Bryson Tiller's Los Angeles 'Set It Off' Show | the Pros and Worries of Suprise Guests

by Brad Wete

Bryson Tiller at the Greek Theatre in Los Angeles on August 14 | Shot by Isaac von Hallberg

Bryson Tiller at the Greek Theatre in Los Angeles on August 14 | Shot by Isaac von Hallberg

“Y’all ready to set it off?” asked Bryson Tiller often last night (August 14) at the Greek Theatre for the Los Angeles leg of his Set It Off tour. When the audience reacted with cheers, they were gifted with surprise guests. Early on, duo Rae Sremmurd shot onto the stage with the force of two pumped Super Soakers. Then came O.T. Genasis, bopping along to his platinum single “Cut It.”

“Y’all ready to set it off?”

Big Sean jumped out to a manic crowd for “Bounce Back.” Travis Scott drove them to a frenzy as he sprinted out for “Butterfly Effect.” Later, Bryson mentioned that it’d only be right to invite a California legend out, so Long Beach’s Snoop Dogg moseyed along for “Drop It Like It’s Hot.”

Flaunt's March 2017 Bryson Tiller Feature

Truly, the Theatre’s marquee should have read "Bryson Tiller and Friends" (some were more friends than others, though; Tiller revealed that he had just met Snoop prior to the show). It was the type of concert that many expect in a big city, star-studded simply because they're in a market where many celebs work, play and live. And as the night wrapped, I wondered why artists capable of flexing their pull-power and rolodex of talented buddies who want to come out for a song or two sometimes choose not to.

Well, let’s start with ego. An artist has to have a great deal of self-confidence to invite peers to steal their audience’s affection from them, one hit record at a time. Sean, Scott, Sremmurd and, obviously, T.I. (yeah, he came, too) and Snoop all have a bigger collection of widely loved, platinum singles. Why spare even a bit of your designated 60-90 minutes on stage to let other people rock? Why allow artists of arguably greater star wattage to step in front of your shine when recap articles like this spend the bulk of their words talking about the massive special guests and not the host? (By the way, I’m currently four paragraphs in and haven’t mentioned a thing Tiller did—aside from witness his friends make sweet love to his fans.)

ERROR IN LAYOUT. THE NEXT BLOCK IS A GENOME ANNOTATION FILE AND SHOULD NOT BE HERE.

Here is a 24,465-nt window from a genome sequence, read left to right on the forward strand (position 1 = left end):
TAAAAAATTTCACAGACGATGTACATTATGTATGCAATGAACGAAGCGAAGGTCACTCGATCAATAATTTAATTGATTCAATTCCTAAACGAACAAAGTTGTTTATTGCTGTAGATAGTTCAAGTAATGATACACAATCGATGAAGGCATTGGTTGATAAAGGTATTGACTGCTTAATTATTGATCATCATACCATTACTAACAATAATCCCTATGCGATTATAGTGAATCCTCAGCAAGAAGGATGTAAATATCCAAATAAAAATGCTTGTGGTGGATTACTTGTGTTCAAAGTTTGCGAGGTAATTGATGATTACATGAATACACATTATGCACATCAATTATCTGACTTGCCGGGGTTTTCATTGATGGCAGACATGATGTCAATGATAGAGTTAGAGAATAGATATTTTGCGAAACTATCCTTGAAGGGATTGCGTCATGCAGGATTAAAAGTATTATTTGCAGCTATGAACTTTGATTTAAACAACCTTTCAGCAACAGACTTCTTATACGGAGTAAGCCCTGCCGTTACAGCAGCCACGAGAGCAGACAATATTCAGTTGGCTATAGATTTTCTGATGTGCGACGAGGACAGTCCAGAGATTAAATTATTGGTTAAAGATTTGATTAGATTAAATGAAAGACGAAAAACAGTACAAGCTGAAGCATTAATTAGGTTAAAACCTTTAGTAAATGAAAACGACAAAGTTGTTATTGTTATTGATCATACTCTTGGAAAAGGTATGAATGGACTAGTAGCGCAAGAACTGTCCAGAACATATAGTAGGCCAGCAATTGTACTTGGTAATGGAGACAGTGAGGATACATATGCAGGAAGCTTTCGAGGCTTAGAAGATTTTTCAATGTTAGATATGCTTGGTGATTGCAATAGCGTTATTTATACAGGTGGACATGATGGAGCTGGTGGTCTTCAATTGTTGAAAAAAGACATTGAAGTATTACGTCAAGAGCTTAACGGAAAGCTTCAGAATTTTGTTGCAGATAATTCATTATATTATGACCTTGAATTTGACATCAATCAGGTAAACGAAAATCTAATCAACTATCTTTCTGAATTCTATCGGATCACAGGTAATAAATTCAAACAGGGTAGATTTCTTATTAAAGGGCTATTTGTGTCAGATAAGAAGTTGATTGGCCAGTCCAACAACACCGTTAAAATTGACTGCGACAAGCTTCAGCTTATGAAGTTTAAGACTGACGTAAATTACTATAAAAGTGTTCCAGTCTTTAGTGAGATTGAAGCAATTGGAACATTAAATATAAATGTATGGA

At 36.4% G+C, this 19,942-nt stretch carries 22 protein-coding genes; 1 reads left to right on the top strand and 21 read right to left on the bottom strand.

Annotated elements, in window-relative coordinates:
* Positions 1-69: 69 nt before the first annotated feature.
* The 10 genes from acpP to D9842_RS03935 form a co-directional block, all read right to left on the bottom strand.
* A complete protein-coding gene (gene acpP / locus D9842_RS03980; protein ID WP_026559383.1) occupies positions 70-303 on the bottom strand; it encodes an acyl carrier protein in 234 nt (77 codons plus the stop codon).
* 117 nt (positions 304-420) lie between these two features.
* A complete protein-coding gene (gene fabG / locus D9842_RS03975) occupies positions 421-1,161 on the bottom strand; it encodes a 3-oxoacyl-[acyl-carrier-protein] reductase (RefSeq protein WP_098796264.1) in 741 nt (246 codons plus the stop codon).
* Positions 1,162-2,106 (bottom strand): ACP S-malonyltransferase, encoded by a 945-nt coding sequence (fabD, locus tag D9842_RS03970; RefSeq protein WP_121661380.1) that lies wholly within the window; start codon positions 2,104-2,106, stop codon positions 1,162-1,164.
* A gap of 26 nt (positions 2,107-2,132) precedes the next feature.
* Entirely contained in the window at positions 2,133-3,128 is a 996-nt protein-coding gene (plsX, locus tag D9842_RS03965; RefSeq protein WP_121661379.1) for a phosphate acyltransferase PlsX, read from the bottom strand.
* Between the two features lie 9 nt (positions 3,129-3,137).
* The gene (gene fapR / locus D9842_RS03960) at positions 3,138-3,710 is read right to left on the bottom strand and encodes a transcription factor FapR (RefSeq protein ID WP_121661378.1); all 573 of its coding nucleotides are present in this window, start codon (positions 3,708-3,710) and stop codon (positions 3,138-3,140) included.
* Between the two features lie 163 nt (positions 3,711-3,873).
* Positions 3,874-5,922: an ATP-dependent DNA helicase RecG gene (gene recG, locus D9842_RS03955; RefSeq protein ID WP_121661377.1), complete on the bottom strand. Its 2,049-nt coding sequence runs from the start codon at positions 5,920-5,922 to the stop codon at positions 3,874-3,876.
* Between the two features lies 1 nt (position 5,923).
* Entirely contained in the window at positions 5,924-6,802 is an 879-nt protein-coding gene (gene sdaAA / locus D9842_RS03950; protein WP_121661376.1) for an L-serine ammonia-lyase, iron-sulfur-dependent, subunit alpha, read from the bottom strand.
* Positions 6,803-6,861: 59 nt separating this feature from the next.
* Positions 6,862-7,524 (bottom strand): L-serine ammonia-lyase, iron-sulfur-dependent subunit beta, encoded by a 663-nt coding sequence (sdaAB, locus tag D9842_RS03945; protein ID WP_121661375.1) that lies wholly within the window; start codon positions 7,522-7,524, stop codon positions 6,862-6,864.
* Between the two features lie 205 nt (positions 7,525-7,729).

The answer is simple: The shit’s fun as hell. And if you pull it off the right, you come off looking like a boss. Thankfully, Tiller did it well. There was no mistaking that it; The night was his. From his stellar production to the well-manicured set list, his solo time on stage was all thriller and no filler. After one star came and went, he’d perform a banger of his own like "Sorry Not Sorry” or his verse from DJ Khaled and Rihanna’s “Wild Thoughts,” or “Exchange” and Afro-bounce cut “Run Me Dry.”

Tiller closed with his 2015 cut “Don’t,” a cautionary tale about the things one shouldn’t do in a relationship. It’s still his biggest single (though there are songs on his sophomore album True to Self that may chase it off the throne). I’ll wrap this article up with a warning on my own: If you’re not confident enough to believe that you can leave a lasting impression on your audience when you bring out your peers, you’re probably right. Don't.

It’s not worth the risk. The threat of more than 5000 people leaving the Greek Theatre thinking more about the Friends than Bryson was real. But signs of his victory were apparent as several cars drove off into the night, Tiller tunes spilling out of their speakers. When you’re as confident as he seemed up there all night, it's probably safe to assume he was never worried at all. The most lit evenings happen when stars beam together.

Written by Brad Wete